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|Posted January 18, 2008|
Facing Deportation but Clinging to Life in U.S.
SALLY RYAN FOR THE NEW YORK TIMES
|Shop owners in Waukegan, Ill., say that the crackdown on illegal immigrants has kept their mostly Hispanic customers away.|
By JULIA PRESTON
WAUKEGAN, Ill. She is a homeowner, a taxpayer, a friendly neighbor and an American citizen. Yet because she is married to an illegal immigrant, these days she feels like a fugitive.
Whenever her Mexican husband ventures out of the house, it makes me sick to my stomach, said the woman, who insisted on being identified only by a first name and last initial, Miriam M.
Im like, Oh, my God, he took too long, she said. Ill start calling. I go into panic.
Over the last year, thousands of illegal immigrants and their families who live here have retreated from community life in Waukegan, a microcosm of a growing underground of illegal immigrants across the country who are clinging to homes and jobs despite the pressure of tougher federal and local enforcement.
From Illinois to Georgia to Arizona, these families are hiding in plain sight, to avoid being detected by immigration agents and deported. They do their shopping in towns distant from home, avoid parties and do not take vacations.
They stay away from ethnic stores, forgo doctors visits and meetings at their childrens schools, and postpone girls normally lavish quinceañeras, or 15th birthday parties. They avoid the police, even hesitating to report crimes.
When we leave in the morning we know we are going to work, said Elena G., a 47-year-old illegal Mexican immigrant and Waukegan resident of eight years who works in a factory near here. But we dont know if we will be coming home.
Last year, federal Immigration and Customs Enforcement agents arrested more than 35,000 illegal immigrants, including unauthorized workers and immigration fugitives, more than double the number in 2006. They sent 276,912 immigrants back to their home countries, a record number.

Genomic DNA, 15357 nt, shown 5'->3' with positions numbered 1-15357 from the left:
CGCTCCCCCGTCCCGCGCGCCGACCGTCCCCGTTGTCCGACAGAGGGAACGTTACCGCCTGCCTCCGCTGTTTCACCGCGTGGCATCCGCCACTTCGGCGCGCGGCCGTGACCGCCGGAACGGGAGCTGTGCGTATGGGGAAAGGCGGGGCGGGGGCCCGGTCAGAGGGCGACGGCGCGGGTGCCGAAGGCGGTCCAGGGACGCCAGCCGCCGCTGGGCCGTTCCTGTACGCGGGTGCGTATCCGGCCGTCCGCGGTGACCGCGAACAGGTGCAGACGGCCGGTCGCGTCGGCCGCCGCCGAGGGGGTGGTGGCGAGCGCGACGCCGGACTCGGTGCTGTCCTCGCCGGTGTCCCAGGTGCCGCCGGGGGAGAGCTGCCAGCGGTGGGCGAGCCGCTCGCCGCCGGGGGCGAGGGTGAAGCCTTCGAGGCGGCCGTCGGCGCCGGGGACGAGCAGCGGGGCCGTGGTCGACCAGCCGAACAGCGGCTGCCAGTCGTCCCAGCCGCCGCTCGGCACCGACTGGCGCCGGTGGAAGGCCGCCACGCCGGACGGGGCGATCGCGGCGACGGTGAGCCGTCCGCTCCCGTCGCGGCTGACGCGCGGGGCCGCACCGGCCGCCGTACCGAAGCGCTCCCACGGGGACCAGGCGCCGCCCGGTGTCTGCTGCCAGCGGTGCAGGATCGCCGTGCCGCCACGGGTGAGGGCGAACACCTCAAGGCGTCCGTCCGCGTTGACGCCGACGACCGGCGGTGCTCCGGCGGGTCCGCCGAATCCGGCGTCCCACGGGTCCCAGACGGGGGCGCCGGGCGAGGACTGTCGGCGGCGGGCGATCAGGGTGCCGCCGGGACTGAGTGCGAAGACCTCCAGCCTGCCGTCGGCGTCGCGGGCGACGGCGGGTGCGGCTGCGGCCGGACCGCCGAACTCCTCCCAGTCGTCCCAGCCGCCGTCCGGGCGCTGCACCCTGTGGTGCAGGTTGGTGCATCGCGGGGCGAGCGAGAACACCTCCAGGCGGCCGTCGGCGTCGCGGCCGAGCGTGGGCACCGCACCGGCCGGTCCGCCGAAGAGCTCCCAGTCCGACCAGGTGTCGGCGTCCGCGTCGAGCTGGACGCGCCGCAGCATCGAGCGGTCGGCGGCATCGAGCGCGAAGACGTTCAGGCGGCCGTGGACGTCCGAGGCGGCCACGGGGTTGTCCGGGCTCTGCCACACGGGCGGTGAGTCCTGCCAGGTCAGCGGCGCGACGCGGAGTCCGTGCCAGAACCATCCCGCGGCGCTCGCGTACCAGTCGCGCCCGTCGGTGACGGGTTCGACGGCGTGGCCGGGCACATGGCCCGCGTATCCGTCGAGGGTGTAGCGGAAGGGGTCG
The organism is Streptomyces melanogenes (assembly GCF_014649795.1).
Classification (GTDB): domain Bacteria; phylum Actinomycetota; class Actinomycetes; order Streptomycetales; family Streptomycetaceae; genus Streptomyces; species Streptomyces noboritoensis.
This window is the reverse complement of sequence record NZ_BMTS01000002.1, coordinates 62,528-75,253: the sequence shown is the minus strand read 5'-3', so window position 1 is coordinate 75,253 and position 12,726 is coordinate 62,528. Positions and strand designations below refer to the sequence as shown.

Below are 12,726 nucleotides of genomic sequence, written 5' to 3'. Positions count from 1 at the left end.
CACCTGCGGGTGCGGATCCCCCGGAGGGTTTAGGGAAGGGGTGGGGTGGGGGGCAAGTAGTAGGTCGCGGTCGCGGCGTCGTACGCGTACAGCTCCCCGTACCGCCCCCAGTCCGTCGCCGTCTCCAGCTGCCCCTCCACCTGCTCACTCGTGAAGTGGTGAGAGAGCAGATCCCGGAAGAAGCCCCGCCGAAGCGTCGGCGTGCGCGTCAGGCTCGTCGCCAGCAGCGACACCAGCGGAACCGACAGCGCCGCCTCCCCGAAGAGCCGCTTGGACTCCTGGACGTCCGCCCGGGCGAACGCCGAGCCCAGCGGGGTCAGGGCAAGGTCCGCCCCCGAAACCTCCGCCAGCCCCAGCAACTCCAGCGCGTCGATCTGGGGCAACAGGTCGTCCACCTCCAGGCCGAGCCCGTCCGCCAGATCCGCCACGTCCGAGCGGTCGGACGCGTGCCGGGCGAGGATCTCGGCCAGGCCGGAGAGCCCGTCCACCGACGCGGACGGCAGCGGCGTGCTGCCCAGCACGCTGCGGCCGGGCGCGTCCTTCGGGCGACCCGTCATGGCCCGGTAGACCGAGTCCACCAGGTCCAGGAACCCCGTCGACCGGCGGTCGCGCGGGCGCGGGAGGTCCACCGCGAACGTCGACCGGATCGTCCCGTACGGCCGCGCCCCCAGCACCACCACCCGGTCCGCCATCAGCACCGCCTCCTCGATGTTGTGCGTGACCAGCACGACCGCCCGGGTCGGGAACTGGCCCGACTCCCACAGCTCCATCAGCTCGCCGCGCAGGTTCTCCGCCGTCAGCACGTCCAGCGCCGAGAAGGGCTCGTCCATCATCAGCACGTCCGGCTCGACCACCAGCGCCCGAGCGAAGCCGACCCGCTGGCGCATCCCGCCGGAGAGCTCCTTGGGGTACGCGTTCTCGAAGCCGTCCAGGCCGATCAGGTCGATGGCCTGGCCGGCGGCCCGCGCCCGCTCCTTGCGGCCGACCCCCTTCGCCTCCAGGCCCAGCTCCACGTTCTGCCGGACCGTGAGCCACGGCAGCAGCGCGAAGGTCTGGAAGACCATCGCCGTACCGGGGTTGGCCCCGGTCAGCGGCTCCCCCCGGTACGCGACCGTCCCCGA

Since about three-quarters of an estimated 11.3 million illegal immigrants nationwide are from Latin America, and many have spouses, children or other relatives who are legal immigrants and citizens, the sense of alarm has spread broadly among Hispanics.
A survey by the Pew Hispanic Center, a nonpartisan research group in Washington, found in December that 53 percent of Hispanics in the United States worry that they or a loved one could be deported.
Stores catering to Hispanic immigrants in places like Atlanta and Cincinnati have closed because of the drop in customers. Michael L. Barrera, president of the United States Hispanic Chamber of Commerce, said anecdotal reports had indicated that small storefront businesses had been the hardest hit by a sharp decline in spending by immigrants.
The raids have really spooked them in a big way, said Douglas S. Massey, a Princeton demographer who has studied Mexican immigrants for three decades.
Based on his own surveys and recent reports from other scholars doing field research in the Southwest and in North Carolina and other states, Professor Massey said the palpable sense of fear and of traumatization in immigrant communities was more intense than at any other time since the mass deportations of Mexican farm workers in 1954.
Federal immigration officials say that stepped-up enforcement over the last year by the Bush administration and some local authorities has persuaded growing numbers of illegal immigrants to return home. But in places like Waukegan, a racially mixed middle-class suburb north of Chicago, most have chosen to stay, held by families and jobs.
This city has been an immigrant landing for generations. Latinos have been coming since the 1960s and now are 40 percent of the population of 91,000. The number of illegal immigrants among them swelled in the last decade.
Despite their illegal status, those immigrants found steady jobs in factories and landscaping. Lacking Social Security numbers, they used Internal Revenue Service taxpayer numbers to open stores and businesses, enroll in the community college and take out bank loans to buy cars and homes.
The welcome began to fade four years ago, when the city government increased fines and penalties for driving without a license. Since Illinois requires a valid Social Security number for a license, many illegal immigrants lost their cars when they could not afford the fees for impounded vehicles.